Vblade - ATA over Ethernet

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ATA over Ethernet (AoE)[1] is a network protocol developed by the Brantley Coile Company (now Coraid)[2], designed for accessing ATA storage devices over Ethernet networks. It gives the possibility to build SANs with low-cost, standard technologies. AoE does not rely on network layers above Ethernet, such as IP, UDP, TCP, etc.


  • AOE avoids the usual high-level TCP/IP or UDP protocols; it's a base-level protocol itself. (For the technically-minded, it is an OSI level 2 protocol.) This gives the advantage of higher speed transfers, as the protocol doesn't have to build upon existing structures. In comparison, iSCSI runs over TCP/IP.[3][4][5]
  • It apparently uses less CPU time than the similar iSCSI protocol. For the technically minded, the AoE specification[6] [7] is 8 pages compared with iSCSI's[8] 257 pages.
  • AoE is not routable over LANs and is intended for SANs only, which can provide greatly increased security.


  • Each partition on the server computer can only be used by one client at a time; AOE is not intended to be a replacement for NFS or similar protocols which run on top of filesystems. It is designed to work at a much lower level.
  • As the protocol is non-routable, the servers cannot be separated by routers.


  • ATA Over Ethernet is therefore useful for creating cheap SANs, but it is not intended for the average user. It is very definitely not useful for sharing files easily: NFS or Samba is much better for this.

There is a possibility that you could brick your NAS with these instructions. Please make sure that you read the entire page carefully. This was a proof of concept exercise that someone on the IRC proposed. I bricked my LS the first time I played with this and had to reflash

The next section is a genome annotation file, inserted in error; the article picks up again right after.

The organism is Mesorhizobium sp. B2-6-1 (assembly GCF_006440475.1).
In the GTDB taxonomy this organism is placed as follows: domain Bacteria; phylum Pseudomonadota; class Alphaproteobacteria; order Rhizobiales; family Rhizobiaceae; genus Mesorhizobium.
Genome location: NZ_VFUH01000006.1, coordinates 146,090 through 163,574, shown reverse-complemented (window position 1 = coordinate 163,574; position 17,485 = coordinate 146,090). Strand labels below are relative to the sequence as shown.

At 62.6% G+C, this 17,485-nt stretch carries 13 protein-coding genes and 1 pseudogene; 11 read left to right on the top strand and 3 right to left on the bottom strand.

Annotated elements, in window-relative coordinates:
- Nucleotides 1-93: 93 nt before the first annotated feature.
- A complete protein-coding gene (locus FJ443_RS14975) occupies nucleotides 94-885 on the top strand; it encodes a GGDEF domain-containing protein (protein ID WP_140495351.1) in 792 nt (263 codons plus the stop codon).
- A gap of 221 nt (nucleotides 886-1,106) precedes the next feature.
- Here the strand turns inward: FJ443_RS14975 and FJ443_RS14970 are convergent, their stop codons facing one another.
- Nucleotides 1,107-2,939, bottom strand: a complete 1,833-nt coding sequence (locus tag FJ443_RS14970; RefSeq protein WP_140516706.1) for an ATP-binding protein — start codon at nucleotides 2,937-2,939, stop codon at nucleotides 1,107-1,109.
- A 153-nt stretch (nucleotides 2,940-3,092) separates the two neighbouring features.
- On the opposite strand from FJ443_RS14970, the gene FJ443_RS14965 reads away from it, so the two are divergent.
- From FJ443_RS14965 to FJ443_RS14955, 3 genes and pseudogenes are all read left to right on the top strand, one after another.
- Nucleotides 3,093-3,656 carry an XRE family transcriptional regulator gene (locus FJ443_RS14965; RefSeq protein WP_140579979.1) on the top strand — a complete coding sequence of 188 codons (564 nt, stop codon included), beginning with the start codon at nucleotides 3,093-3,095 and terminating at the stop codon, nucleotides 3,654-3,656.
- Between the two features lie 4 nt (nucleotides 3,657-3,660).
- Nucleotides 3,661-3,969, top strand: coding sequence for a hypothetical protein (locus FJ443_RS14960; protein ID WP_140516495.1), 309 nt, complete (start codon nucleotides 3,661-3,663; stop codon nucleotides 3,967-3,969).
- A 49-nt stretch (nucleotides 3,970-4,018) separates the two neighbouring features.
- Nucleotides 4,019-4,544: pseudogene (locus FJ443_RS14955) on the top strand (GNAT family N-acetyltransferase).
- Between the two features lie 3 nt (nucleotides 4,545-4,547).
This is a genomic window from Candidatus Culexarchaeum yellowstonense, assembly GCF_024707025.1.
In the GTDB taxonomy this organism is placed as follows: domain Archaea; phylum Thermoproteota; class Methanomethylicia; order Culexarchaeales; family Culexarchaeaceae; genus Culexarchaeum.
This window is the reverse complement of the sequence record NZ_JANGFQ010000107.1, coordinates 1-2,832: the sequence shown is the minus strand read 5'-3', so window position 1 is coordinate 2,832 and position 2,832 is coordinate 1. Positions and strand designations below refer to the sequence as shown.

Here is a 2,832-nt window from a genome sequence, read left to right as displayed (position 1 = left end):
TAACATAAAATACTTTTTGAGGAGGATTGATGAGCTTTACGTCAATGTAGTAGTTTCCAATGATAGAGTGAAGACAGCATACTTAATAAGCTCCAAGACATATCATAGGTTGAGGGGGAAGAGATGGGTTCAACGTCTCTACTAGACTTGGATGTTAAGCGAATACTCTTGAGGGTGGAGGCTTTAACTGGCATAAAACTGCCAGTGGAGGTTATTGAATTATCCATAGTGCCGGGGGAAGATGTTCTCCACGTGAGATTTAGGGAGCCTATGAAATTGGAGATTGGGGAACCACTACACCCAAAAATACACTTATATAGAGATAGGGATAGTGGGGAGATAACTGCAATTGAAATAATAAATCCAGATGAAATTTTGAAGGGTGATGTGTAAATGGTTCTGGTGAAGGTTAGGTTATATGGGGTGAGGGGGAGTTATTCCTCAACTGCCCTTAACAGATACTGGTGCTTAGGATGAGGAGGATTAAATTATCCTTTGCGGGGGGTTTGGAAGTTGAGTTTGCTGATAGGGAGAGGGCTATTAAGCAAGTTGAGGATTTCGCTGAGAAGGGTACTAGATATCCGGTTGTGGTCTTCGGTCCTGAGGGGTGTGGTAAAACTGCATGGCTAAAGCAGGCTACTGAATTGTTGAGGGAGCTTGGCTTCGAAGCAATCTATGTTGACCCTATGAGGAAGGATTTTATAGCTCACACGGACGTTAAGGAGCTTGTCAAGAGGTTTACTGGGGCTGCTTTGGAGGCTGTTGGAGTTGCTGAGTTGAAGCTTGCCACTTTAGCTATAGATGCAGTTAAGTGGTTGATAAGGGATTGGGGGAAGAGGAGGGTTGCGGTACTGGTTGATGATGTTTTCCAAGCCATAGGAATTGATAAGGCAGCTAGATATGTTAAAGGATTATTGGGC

The Linkstation is used as a server running vblade. A separate computer is a client running aoetools. This version of vblade runs in userspace, however there are versions that run in kernelspace.[9][10]

USB Drive
I bricked my LS when trying to mount an internal partition the first time I tried this, so I used a usb drive this time around. Which on my LinkStation was /dev/sda1 - Ramuk

Server (vblade)


Use aptitude to install the vblade componant of AoE[11]. You will need to have the unstable branch added.

  1. Get access to packages from the Debian unstable branch
  2. use apt-get to install vblade:
apt-get install vblade

usage: vblade <shelf> <slot> <ethn> <device>

vblade 1 2 eth0 /dev/sda1 &

Client (aoetools)

Install the aoetools[12] package [13] using aptitude. You will need to have Unstable (Debian) or Testing (Debian) branch enabled.

My Client
In this case I have a PIII/600 Compaq Armada laptop running Ubuntu Dapper Drake. - Ramuk

sudo apt-get aoetools
mkdir mountpoint
sudo modprobe aoe

check to see that your vblade device is available to mount

sudo aoe-stat

you should see output like this:

e1.2        20.003GB   eth0 up

Mount this device on your client

sudo mount -t vfat /dev/etherd/e1.2 mountpoint/

and try it out, hopefully it works. There is some useful Linux support on the Coraid site[14]


  1. Wikipedia:ATA over Ethernet
  2. Coraid:: The Linux Storage People
  3. Gentoo Linux Wiki:HOWTO aoe
  4. LinuxDevices.com - ATA-over-Ethernet enables low-cost Linux-oriented SAN
  5. Linux Journal - Kernel Korner - ATA Over Ethernet: Putting Hard Drives on the LAN
  6. Advanced Technology Attachment(ATA) over Ethernet - (AoE)
  7. Coraid: The AoE Protocol
  8. RFC 3720 - Internet Small Computer Systems Interface - (iSCSI)
  9. Vblade Linux kernel module
  10. Sourceforge: Kvblade
  11. Sourceforge: Vblade
  12. Sourceforge: ATA Over Ethernet Tools
  13. Debian Package: aoetools - tools to assist in using ATA over Ethernet
  14. Linux Support for EtherDrive (R) Storage